One from the Heart: Reprise Blu-ray Review


  • Director: Francis Ford Coppola
  • Actors ‏ : ‎ Frederic Forrest, Teri Garr
  • Studio ‏ : ‎ Lionsgate Home Entertainment
  • MPAA rating ‏ : ‎ R (Restricted)
  • Country of Origin ‏ : ‎ USA
  • Number of discs ‏ : ‎ 1
  • Media Format ‏ : ‎ 4K, Digital_copy, Blu-ray
  • Run time ‏ : ‎ 1 hour and 47 minutes
  • Release date ‏ : ‎ May 7, 2024


        While it is difficult to imagine a movie like Moulin Rouge ever existing without the experimentation of Francis Ford Coppola’s One from the Heart first occurring, that does not make his unique musical vision a success. While boldly creative and undeniably unique, One from the Heart is also a messy movie that doesn’t work any better after forty years, even with new footage and an alternate edit approved by Coppola. The characters are still unsympathetic and the plot overly simplistic, though it now seems clearer that the real star of the film was the production design, all constructed on the stages of the historic Zoetrope studios in Hollywood.


        The simplistic storyline follows Las Vegas couple Hank (Frederic Forrest) and Frannie (Teri Garr) on one Fourth of July holiday. After years together, an argument during their anniversary dinner leads to questions about their relationship. Both Hank and Frannie meet new people, tempting them away from their relationship remarkably fast. Frannie meets a sleazy waiter/piano player (Raul Julia) while working at her job as a window dresser, and Hank makes plans to meet an attractive young circus performer. Despite both moving on quickly, there is never any doubt about the way the narrative will be resolved.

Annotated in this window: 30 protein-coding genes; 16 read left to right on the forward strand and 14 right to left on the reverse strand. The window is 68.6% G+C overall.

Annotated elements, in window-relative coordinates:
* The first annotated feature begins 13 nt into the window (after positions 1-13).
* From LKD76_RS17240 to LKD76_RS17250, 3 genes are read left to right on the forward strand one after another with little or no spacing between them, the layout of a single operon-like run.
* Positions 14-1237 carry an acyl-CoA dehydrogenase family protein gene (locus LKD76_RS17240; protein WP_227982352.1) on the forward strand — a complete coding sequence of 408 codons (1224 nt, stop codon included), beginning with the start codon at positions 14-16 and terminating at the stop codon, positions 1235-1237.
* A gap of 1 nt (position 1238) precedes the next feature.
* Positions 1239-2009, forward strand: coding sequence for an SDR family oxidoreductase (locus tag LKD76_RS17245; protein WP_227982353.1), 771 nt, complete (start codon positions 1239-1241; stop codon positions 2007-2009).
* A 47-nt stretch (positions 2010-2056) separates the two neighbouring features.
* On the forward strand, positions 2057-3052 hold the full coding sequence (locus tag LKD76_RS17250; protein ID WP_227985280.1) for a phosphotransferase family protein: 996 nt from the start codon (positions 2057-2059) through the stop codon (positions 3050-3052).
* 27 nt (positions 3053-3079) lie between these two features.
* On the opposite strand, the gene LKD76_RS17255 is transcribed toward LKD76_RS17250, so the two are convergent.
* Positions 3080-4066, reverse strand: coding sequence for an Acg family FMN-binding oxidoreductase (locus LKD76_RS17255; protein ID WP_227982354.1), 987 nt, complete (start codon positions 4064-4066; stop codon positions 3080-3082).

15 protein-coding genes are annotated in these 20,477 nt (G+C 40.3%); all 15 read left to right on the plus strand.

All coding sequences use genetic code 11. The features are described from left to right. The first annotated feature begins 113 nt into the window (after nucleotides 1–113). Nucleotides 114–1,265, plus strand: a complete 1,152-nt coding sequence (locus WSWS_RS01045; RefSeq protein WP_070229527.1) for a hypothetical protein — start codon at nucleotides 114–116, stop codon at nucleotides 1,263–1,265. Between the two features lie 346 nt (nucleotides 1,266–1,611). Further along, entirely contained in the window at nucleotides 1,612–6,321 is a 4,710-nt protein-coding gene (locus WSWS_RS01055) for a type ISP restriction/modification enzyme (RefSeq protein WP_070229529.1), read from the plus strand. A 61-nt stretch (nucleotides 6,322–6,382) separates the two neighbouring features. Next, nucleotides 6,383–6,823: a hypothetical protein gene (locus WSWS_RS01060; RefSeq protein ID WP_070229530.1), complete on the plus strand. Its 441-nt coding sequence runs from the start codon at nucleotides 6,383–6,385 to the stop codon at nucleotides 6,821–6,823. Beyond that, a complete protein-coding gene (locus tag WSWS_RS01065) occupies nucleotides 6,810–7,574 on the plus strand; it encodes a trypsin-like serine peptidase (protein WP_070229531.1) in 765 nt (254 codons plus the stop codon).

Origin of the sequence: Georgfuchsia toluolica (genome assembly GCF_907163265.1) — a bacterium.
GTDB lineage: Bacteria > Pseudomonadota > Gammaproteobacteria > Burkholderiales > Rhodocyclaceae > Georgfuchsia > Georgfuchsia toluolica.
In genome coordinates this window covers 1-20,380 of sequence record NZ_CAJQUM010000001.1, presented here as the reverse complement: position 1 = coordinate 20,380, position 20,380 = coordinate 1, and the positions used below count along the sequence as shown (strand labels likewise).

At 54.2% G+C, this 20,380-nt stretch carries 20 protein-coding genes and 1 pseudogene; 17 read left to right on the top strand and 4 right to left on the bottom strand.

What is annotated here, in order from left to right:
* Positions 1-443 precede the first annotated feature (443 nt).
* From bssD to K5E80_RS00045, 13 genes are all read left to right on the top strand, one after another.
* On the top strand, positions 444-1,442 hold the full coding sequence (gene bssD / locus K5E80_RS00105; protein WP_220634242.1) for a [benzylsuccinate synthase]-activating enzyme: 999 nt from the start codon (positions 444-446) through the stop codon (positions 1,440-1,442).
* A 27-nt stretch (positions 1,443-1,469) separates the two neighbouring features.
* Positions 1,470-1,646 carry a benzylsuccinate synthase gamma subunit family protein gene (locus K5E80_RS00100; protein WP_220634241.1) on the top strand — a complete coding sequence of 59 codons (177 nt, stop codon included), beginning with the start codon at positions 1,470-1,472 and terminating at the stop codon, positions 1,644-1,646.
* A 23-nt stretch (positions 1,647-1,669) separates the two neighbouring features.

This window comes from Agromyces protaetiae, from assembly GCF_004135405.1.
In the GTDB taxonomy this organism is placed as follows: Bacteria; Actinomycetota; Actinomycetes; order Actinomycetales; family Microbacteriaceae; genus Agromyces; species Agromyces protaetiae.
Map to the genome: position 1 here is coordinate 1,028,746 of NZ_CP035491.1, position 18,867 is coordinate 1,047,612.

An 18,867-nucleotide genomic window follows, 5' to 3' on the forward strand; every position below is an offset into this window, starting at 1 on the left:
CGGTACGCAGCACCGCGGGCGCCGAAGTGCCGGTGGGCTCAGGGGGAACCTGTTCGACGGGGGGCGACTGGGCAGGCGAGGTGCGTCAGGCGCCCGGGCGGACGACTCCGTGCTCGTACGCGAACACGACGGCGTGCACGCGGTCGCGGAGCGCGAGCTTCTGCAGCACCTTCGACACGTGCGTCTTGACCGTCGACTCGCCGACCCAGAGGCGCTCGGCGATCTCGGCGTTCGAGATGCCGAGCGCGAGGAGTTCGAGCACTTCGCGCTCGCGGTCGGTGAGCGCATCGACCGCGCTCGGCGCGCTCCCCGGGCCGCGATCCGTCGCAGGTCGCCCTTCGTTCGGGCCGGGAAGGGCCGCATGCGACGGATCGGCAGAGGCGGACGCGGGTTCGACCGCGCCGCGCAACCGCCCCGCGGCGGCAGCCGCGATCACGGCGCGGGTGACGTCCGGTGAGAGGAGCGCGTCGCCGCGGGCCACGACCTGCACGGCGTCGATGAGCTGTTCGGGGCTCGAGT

The story within One from the Heart is simple, but the execution is unique. While Frannie and Hank leave each other to enjoy sexual escapades with new romantic partners, before inevitably changing their minds, there is a musical soundtrack providing additional insight into the emotional journey of these two. The Oscar-nominated music by Tom Waits is not what most might expect from a musical, because none of the cast onscreen ever sings (and only dance in a few musical sequences), and that may have been part of what led to the film failing on initial release.


        Even if the story and characters aren’t particularly likeable and the music is unconventional at best, the ambitious vision is admirable. The decision to shoot the film on a stage rather than on the actual streets of Vegas is the one aspect that remains compelling multiple decades later. The work that went into the production design and elaborate camera moves is even more impressive with the 4K restoration and presentation.


        In addition to a Blu-ray disc with the original 1982 theatrical cut of the film, the main selling point of this package is a 4K disc with a new cut of the film. This “Reprise” version doesn’t so much as improve the story as it does provide an alternative edit, including six minutes of footage added to the original negative. Even with new footage, however, this version of the film is shorter by ten minutes, partially because of the decision to change the chronology of the narrative.


        In addition to the two cuts of the film on Blu-ray and 4K, there is also a digital copy of the Reprise cut, along with plenty of extras on the discs themselves. There is a commentary track with Coppola on the new cut, in addition to five new featurettes, including an interview with Baz Luhrmann on the impact the film had on his career. The Blu-ray disc with the theatrical cut also contains the extras that already exist, including a making-of  featurette and deleted footage/alternate musical tracks.


Entertainment Value: 6/10

Quality of Filmmaking: 6/10

Historical Significance:  5/10

Special Features: 8/10

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